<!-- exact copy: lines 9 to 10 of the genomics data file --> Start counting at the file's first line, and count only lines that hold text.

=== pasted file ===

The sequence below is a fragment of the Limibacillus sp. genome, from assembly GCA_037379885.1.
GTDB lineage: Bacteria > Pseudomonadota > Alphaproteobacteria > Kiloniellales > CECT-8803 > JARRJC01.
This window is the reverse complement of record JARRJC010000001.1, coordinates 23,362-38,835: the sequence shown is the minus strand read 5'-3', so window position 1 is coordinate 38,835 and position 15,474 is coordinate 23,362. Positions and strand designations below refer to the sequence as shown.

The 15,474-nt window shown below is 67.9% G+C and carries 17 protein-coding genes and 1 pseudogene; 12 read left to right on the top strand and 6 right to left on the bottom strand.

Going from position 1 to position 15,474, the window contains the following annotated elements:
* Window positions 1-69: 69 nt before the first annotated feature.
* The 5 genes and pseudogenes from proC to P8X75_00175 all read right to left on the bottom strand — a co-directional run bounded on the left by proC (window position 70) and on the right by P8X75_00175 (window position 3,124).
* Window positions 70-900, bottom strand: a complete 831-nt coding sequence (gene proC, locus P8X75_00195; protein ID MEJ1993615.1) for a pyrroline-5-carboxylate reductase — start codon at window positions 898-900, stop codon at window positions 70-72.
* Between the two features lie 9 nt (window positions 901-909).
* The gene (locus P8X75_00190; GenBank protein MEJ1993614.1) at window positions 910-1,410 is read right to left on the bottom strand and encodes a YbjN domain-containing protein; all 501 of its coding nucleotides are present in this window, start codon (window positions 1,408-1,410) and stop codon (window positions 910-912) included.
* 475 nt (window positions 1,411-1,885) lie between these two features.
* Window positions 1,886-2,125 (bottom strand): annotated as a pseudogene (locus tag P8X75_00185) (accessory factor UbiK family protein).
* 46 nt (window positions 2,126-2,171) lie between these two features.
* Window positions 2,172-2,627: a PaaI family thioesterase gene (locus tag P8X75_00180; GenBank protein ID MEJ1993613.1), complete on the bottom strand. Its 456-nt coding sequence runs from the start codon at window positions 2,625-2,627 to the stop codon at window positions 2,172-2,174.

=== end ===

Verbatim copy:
* Between the two features lie 9 nt (window positions 901-909).
* The gene (locus P8X75_00190; GenBank protein MEJ1993614.1) at window positions 910-1,410 is read right to left on the bottom strand and encodes a YbjN domain-containing protein; all 501 of its coding nucleotides are present in this window, start codon (window positions 1,408-1,410) and stop codon (window positions 910-912) included.